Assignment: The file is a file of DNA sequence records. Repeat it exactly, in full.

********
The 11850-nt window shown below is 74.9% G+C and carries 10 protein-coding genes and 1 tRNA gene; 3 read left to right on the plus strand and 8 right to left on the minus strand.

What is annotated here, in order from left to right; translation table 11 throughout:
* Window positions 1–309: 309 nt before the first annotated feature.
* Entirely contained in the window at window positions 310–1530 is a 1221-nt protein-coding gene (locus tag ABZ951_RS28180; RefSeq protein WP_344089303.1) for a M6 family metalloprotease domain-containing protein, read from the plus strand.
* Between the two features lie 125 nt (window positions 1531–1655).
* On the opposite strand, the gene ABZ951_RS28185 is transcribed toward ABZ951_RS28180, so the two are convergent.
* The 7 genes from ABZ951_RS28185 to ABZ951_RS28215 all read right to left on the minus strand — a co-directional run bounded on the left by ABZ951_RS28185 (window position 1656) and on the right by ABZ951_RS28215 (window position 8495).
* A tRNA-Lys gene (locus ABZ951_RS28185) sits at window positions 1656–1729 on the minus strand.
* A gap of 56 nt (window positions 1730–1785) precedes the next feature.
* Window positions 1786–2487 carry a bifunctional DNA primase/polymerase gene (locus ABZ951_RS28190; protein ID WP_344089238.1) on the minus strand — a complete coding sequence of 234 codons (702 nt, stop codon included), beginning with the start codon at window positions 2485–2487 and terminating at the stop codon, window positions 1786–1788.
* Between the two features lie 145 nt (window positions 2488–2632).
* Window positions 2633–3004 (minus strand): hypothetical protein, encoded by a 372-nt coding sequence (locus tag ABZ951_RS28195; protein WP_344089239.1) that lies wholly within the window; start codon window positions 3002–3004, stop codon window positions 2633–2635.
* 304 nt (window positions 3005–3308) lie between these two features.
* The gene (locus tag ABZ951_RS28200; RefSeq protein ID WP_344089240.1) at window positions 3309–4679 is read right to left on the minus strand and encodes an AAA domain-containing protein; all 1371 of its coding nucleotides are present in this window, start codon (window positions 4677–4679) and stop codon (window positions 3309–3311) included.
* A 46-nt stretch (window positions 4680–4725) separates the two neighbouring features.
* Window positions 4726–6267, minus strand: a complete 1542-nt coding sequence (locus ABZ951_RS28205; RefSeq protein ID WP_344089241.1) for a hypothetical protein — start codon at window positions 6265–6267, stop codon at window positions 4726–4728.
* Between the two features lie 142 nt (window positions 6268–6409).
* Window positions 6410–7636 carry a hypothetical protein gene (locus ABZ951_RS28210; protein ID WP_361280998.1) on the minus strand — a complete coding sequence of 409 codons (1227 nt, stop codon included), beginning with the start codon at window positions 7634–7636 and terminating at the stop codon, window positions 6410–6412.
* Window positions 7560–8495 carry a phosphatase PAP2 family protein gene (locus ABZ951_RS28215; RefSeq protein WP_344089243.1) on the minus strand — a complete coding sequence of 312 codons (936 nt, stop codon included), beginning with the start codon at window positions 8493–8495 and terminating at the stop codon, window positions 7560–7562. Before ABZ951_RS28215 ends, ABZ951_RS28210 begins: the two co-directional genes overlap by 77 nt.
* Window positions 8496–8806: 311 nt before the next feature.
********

The 11850-nt window shown below is 74.9% G+C and carries 10 protein-coding genes and 1 tRNA gene; 3 read left to right on the plus strand and 8 right to left on the minus strand.

What is annotated here, in order from left to right; translation table 11 throughout:
* Window positions 1–309: 309 nt before the first annotated feature.
* Entirely contained in the window at window positions 310–1530 is a 1221-nt protein-coding gene (locus tag ABZ951_RS28180; RefSeq protein WP_344089303.1) for a M6 family metalloprotease domain-containing protein, read from the plus strand.
* Between the two features lie 125 nt (window positions 1531–1655).
* On the opposite strand, the gene ABZ951_RS28185 is transcribed toward ABZ951_RS28180, so the two are convergent.
* The 7 genes from ABZ951_RS28185 to ABZ951_RS28215 all read right to left on the minus strand — a co-directional run bounded on the left by ABZ951_RS28185 (window position 1656) and on the right by ABZ951_RS28215 (window position 8495).
* A tRNA-Lys gene (locus ABZ951_RS28185) sits at window positions 1656–1729 on the minus strand.
* A gap of 56 nt (window positions 1730–1785) precedes the next feature.
* Window positions 1786–2487 carry a bifunctional DNA primase/polymerase gene (locus ABZ951_RS28190; protein ID WP_344089238.1) on the minus strand — a complete coding sequence of 234 codons (702 nt, stop codon included), beginning with the start codon at window positions 2485–2487 and terminating at the stop codon, window positions 1786–1788.
* Between the two features lie 145 nt (window positions 2488–2632).
* Window positions 2633–3004 (minus strand): hypothetical protein, encoded by a 372-nt coding sequence (locus tag ABZ951_RS28195; protein WP_344089239.1) that lies wholly within the window; start codon window positions 3002–3004, stop codon window positions 2633–2635.
* 304 nt (window positions 3005–3308) lie between these two features.
* The gene (locus tag ABZ951_RS28200; RefSeq protein ID WP_344089240.1) at window positions 3309–4679 is read right to left on the minus strand and encodes an AAA domain-containing protein; all 1371 of its coding nucleotides are present in this window, start codon (window positions 4677–4679) and stop codon (window positions 3309–3311) included.
* A 46-nt stretch (window positions 4680–4725) separates the two neighbouring features.
* Window positions 4726–6267, minus strand: a complete 1542-nt coding sequence (locus ABZ951_RS28205; RefSeq protein ID WP_344089241.1) for a hypothetical protein — start codon at window positions 6265–6267, stop codon at window positions 4726–4728.
* Between the two features lie 142 nt (window positions 6268–6409).
* Window positions 6410–7636 carry a hypothetical protein gene (locus ABZ951_RS28210; protein ID WP_361280998.1) on the minus strand — a complete coding sequence of 409 codons (1227 nt, stop codon included), beginning with the start codon at window positions 7634–7636 and terminating at the stop codon, window positions 6410–6412.
* Window positions 7560–8495 carry a phosphatase PAP2 family protein gene (locus ABZ951_RS28215; RefSeq protein WP_344089243.1) on the minus strand — a complete coding sequence of 312 codons (936 nt, stop codon included), beginning with the start codon at window positions 8493–8495 and terminating at the stop codon, window positions 7560–7562. Before ABZ951_RS28215 ends, ABZ951_RS28210 begins: the two co-directional genes overlap by 77 nt.
* Window positions 8496–8806: 311 nt before the next feature.